What is ventricular fibrillation?
Ventricular fibrillation (sometimes called v-fib for short) is an arrhythmia, a malfunction of the heart’s normal pumping sequence. It is the most common deadly arrhythmia.
When it happens, the lower chambers of your heart quiver or twitch instead of completely expanding and squeezing. This means they aren’t pumping blood as they should.
Why is ventricular fibrillation so dangerous?
When blood stops flowing for this reason, you normally have just a few seconds before you pass out. This is called sudden cardiac arrest, which usually results in death in just a few minutes without immediate care.
Sudden cardiac arrest is the No. 1 cause of natural death in the United States, and accounts for half of all deaths from heart disease.
What are coarse ventricular fibrillation and fine ventricular fibrillation?
Ventricular fibrillation on an electrocardiogram is a wave of peaks and valleys. How this wave appears tends to get grouped into two categories, coarse and fine.
- Coarse ventricular fibrillation: When the fibrillation is strong, the peaks are taller and the valleys are deeper. It’s called “coarse” because the line is anything but smooth.
- Fine ventricular fibrillation: When the peaks and valleys are short and shallow, this is called fine ventricular fibrillation.
Overall, coarse ventricular fibrillation is preferred because it is more strongly associated with survival and good outcomes. That’s because coarse fibrillation is closer to normal heart activity than fine ventricular fibrillation.
What is refractory v-fib?
Refractory ventricular fibrillation happens when ventricular fibrillation continues even after three successive shocks from a defibrillator. Ventricular fibrillation is considered difficult to treat, but research is ongoing on how to overcome this complication.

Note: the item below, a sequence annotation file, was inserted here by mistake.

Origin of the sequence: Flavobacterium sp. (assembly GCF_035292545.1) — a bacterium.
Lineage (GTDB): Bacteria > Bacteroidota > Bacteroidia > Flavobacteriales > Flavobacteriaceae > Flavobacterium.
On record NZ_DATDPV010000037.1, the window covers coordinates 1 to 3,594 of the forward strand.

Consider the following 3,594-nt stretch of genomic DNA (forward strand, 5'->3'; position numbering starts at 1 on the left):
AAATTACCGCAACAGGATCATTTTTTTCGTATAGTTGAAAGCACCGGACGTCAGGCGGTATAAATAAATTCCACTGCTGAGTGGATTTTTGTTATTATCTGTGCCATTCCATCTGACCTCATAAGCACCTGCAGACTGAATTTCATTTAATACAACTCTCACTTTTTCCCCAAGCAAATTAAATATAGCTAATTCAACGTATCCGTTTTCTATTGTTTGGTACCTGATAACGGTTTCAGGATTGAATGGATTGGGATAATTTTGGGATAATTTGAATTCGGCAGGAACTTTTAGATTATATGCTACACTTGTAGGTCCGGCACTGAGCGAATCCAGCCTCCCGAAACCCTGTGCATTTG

Symptoms and Causes
What causes v-fib?
Ventricular fibrillation is most commonly caused by the following:
- Heart disease.
- Heart attack or chest pain (angina).
- Diseases that change the structure of the heart by making its walls thicker or weaker.
- Other arrhythmias or arrhythmia-causing conditions.
- Heart surgery.
- Certain medications.
- Electrolyte imbalances (too much or too little potassium in your blood).
- Electrical shock.
- Being hit in the chest with a small, fast-moving object (this is called commotio cordis, and it happens most commonly in sports like baseball, hockey and lacrosse).
What are the symptoms of ventricular fibrillation?
The following symptoms are common just before v-fib:
- Chest pain.
- Dizziness or lightheadedness.
- Racing or erratic pulse (including other types of arrhythmia).
- Heart palpitations (where you become unpleasantly aware of your own heartbeat).
- Shortness of breath.
Someone who has this condition will collapse with little or no warning and won’t respond or react when you try to wake them. They’ll also gasp for breath or stop breathing altogether.
Diagnosis and Tests
What tests are done for ventricular fibrillation?
Ventricular fibrillation is usually confirmed by an electrocardiogram (ECG or EKG), especially after a person has been resuscitated from cardiac arrest. This is also useful to determine the heart’s ability to function going forward.
Management and Treatment
How is v-fib treated?
The condition is a life-threatening medical emergency and every minute counts. The following actions can help save the life of someone who has gone into sudden cardiac arrest because of ventricular fibrillation: